The main draw of Seth MacFarlane’s A Million Ways to Die in the West is less its recreation (or demystification) of mildewed stereotypes from Hollywood’s golden era than it is MacFarlane himself, starring as a churlish sheep farmer named Albert. The film’s obsession with anachronism is made explicit whenever Albert goes on an extended rant about how much frontier life sucks, which is often—establishing his character as a decidedly 21st-century wet blanket stuck in the wrong place at the wrong time. The supporting performances (Liam Neeson as a sadist, Charlize Theron as a fish-out-of-water gunslinger who woos Albert, Sarah Silverman as a bubbly hooker, Neil Patrick Harris as a prissy moustache connoisseur) are uniformly game, but it doesn’t make much of a difference. Albert’s whiny point-scoring is such an explicit appeal for audience sympathy that the dialogue feels derived from a malnourished stand-up routine.
The filmmaker’s inability to find a way to say what he wants cinematically—as opposed to saying it by yelling—makes the film an arduously predictable experience, even if its side observations about western movies are worth a few uneasy laughs. When two men in a saloon have a confrontation, the place immediately explodes into a miasma of impossibly fake fist-swinging stage combat, whereby MacFarlane and Giovanni Ribisi, as Albert’s best friend Edward, have fun pretending to punch each other just to avoid drawing attention to themselves. But if the fourth-wall-busting finale of Blazing Saddles was the film inevitably coming up for air, MacFarlane’s screenplay (co-written by regular collaborators Alec Sulkin and Wellesley Wild) jackknifes in and out of committing to its 1882 Arizona backdrop just enough to keep the postmodern observations flowing from start to finish, a halfhearted study in what was left out of our shared Old West clichés and, more urgently, an attempt to marry them to our contemporary scatalogical ones.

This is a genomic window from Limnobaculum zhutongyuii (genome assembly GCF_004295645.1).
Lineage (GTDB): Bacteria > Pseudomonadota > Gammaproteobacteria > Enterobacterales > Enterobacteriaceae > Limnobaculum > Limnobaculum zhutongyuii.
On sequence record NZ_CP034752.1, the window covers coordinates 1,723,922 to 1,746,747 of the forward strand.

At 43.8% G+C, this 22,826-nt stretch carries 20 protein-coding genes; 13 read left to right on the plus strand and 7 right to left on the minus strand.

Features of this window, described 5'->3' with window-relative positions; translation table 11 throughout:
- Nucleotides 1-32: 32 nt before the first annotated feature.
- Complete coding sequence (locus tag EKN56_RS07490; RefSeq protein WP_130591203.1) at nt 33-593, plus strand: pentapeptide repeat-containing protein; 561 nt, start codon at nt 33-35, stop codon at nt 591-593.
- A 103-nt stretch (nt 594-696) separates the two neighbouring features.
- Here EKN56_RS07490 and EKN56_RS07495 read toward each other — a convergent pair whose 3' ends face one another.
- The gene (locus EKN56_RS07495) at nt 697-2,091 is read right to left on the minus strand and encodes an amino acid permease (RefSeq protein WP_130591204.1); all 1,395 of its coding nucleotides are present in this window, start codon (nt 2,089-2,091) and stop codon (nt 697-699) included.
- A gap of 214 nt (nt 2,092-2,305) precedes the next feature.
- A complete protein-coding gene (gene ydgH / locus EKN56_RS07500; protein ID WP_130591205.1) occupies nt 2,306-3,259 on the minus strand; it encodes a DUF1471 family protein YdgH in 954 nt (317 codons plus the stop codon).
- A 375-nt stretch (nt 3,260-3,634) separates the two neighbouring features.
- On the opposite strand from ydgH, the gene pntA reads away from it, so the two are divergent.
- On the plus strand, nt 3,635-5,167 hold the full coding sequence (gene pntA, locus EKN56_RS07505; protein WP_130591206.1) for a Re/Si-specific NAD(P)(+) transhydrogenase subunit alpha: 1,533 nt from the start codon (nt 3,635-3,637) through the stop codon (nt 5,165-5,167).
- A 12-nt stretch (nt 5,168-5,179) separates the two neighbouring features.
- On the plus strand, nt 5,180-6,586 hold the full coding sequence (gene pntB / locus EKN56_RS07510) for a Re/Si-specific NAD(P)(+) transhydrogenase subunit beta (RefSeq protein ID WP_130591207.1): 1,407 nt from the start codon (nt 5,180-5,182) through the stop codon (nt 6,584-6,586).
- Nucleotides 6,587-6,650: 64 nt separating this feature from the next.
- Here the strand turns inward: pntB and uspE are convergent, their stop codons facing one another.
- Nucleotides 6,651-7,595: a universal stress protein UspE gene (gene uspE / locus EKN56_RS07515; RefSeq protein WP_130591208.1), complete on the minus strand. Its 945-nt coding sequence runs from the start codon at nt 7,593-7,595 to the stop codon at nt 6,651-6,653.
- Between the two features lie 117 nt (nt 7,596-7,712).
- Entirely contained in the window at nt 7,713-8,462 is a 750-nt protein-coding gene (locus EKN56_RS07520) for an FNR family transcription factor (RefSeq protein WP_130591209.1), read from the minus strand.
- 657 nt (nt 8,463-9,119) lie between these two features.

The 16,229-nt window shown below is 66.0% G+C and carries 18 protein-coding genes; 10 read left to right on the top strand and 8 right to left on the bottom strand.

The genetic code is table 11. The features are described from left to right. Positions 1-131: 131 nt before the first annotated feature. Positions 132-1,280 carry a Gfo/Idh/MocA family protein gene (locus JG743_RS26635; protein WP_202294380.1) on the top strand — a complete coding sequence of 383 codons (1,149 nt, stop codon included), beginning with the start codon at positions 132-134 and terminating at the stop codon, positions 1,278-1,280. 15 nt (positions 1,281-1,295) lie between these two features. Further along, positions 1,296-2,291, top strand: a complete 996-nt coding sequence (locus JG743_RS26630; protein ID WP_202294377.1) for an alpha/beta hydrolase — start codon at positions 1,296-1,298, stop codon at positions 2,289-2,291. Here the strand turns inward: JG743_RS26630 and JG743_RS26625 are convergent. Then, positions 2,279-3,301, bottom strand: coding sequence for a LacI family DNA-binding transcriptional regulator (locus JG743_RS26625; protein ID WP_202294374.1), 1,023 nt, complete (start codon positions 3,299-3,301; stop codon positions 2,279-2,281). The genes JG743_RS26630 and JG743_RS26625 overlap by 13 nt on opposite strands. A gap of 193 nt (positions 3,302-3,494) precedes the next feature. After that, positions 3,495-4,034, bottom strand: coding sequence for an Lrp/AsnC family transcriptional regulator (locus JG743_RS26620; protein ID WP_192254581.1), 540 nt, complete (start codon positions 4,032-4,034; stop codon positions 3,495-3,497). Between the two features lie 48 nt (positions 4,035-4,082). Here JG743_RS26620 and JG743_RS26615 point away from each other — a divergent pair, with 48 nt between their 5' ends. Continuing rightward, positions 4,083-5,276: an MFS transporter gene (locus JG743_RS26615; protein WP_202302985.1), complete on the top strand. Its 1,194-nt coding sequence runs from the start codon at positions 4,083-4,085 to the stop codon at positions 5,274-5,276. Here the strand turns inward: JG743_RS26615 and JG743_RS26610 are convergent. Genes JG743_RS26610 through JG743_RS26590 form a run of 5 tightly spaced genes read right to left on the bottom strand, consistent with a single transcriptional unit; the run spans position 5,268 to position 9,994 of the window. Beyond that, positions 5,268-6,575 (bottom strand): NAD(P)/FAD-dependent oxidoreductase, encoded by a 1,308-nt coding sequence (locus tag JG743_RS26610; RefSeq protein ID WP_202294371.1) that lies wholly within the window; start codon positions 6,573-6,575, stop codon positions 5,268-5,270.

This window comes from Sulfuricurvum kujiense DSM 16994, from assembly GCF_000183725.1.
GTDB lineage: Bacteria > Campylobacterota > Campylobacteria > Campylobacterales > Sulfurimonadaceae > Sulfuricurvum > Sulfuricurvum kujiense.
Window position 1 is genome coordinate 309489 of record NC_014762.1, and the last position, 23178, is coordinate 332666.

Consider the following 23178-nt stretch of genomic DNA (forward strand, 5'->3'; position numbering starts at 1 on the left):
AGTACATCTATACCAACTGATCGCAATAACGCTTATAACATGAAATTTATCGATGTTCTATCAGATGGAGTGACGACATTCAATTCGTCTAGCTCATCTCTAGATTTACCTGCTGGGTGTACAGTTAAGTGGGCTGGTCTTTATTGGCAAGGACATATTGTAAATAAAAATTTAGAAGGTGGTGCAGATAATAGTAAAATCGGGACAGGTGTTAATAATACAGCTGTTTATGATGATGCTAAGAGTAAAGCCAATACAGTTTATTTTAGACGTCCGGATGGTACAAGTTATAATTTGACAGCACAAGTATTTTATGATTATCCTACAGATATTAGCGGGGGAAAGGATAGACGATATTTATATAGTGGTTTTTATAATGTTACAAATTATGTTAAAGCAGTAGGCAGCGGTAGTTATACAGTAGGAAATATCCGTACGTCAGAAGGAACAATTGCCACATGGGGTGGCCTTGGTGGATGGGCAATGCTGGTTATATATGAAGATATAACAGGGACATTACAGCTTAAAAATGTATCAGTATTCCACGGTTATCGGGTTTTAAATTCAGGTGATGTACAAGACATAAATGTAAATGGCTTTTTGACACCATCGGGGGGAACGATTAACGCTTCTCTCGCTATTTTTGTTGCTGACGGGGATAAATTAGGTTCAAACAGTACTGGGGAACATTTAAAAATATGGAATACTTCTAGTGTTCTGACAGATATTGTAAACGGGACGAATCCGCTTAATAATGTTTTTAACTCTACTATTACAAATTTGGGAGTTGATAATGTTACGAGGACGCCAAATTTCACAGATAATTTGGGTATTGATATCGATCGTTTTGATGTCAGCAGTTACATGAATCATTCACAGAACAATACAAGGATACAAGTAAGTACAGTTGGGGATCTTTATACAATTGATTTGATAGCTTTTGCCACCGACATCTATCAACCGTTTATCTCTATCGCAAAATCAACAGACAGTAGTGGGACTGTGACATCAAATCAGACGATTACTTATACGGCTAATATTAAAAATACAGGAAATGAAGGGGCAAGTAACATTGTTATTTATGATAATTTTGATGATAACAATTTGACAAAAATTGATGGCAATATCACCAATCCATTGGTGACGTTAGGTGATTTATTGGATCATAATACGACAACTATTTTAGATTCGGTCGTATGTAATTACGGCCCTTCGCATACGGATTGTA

MacFarlane’s execution and timing are robust enough that, like the epochal record scratch, the supposedly naughty jokes usually signal a shocking overturn in both form and content. But once the dust settles, you’re left with, what, yet another interminably drawn-out fart gag? A heavy-handed jab at Christian ignorance and hypocrisy, fielded from the perch of MacFarlane’s modern-day studio bungalow? Like in the best episodes of Family Guy, MacFarlane’s ability to stop time and prolong a gag can work miracles if the gag is actually funny (or, at least, clever), but most of these are neither, and A Million Ways to Die in the West’s jittery overreliance on undermining itself is the closest it gets to taking a risk. The film fails the wager early and often, but the ticket-buyers who’ve never encountered this humor before—probably preteen boys—will love it.